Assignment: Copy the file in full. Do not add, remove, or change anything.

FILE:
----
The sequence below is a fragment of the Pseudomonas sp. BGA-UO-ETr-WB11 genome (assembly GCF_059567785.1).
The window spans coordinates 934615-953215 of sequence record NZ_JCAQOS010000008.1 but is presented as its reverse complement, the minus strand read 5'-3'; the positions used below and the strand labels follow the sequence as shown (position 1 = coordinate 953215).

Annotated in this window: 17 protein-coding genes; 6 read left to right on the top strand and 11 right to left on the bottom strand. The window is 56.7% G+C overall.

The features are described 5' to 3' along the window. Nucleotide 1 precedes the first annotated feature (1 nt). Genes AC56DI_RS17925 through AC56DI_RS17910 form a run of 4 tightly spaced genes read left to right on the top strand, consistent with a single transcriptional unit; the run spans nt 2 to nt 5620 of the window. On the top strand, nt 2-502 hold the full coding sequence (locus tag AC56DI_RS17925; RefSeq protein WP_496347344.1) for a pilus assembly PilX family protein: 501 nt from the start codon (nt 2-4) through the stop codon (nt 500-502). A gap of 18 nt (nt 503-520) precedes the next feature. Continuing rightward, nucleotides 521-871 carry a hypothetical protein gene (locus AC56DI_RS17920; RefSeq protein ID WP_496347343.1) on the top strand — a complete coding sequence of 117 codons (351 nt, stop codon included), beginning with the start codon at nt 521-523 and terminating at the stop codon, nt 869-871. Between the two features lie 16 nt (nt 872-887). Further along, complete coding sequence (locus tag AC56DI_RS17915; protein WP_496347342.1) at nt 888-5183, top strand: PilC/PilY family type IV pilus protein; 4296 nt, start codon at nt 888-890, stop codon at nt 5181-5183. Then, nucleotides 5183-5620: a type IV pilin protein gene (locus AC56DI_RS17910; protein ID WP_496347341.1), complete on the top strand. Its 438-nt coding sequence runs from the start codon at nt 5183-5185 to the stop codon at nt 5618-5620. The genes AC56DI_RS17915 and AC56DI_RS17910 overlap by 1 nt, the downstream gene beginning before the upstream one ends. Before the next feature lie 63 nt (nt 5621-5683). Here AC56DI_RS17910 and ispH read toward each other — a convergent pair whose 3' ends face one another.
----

The sequence below is a fragment of the Pseudomonas sp. BGA-UO-ETr-WB11 genome (assembly GCF_059567785.1).
The window spans coordinates 934615-953215 of sequence record NZ_JCAQOS010000008.1 but is presented as its reverse complement, the minus strand read 5'-3'; the positions used below and the strand labels follow the sequence as shown (position 1 = coordinate 953215).

Annotated in this window: 17 protein-coding genes; 6 read left to right on the top strand and 11 right to left on the bottom strand. The window is 56.7% G+C overall.

The features are described 5' to 3' along the window. Nucleotide 1 precedes the first annotated feature (1 nt). Genes AC56DI_RS17925 through AC56DI_RS17910 form a run of 4 tightly spaced genes read left to right on the top strand, consistent with a single transcriptional unit; the run spans nt 2 to nt 5620 of the window. On the top strand, nt 2-502 hold the full coding sequence (locus tag AC56DI_RS17925; RefSeq protein WP_496347344.1) for a pilus assembly PilX family protein: 501 nt from the start codon (nt 2-4) through the stop codon (nt 500-502). A gap of 18 nt (nt 503-520) precedes the next feature. Continuing rightward, nucleotides 521-871 carry a hypothetical protein gene (locus AC56DI_RS17920; RefSeq protein ID WP_496347343.1) on the top strand — a complete coding sequence of 117 codons (351 nt, stop codon included), beginning with the start codon at nt 521-523 and terminating at the stop codon, nt 869-871. Between the two features lie 16 nt (nt 872-887). Further along, complete coding sequence (locus tag AC56DI_RS17915; protein WP_496347342.1) at nt 888-5183, top strand: PilC/PilY family type IV pilus protein; 4296 nt, start codon at nt 888-890, stop codon at nt 5181-5183. Then, nucleotides 5183-5620: a type IV pilin protein gene (locus AC56DI_RS17910; protein ID WP_496347341.1), complete on the top strand. Its 438-nt coding sequence runs from the start codon at nt 5183-5185 to the stop codon at nt 5618-5620. The genes AC56DI_RS17915 and AC56DI_RS17910 overlap by 1 nt, the downstream gene beginning before the upstream one ends. Before the next feature lie 63 nt (nt 5621-5683). Here AC56DI_RS17910 and ispH read toward each other — a convergent pair whose 3' ends face one another.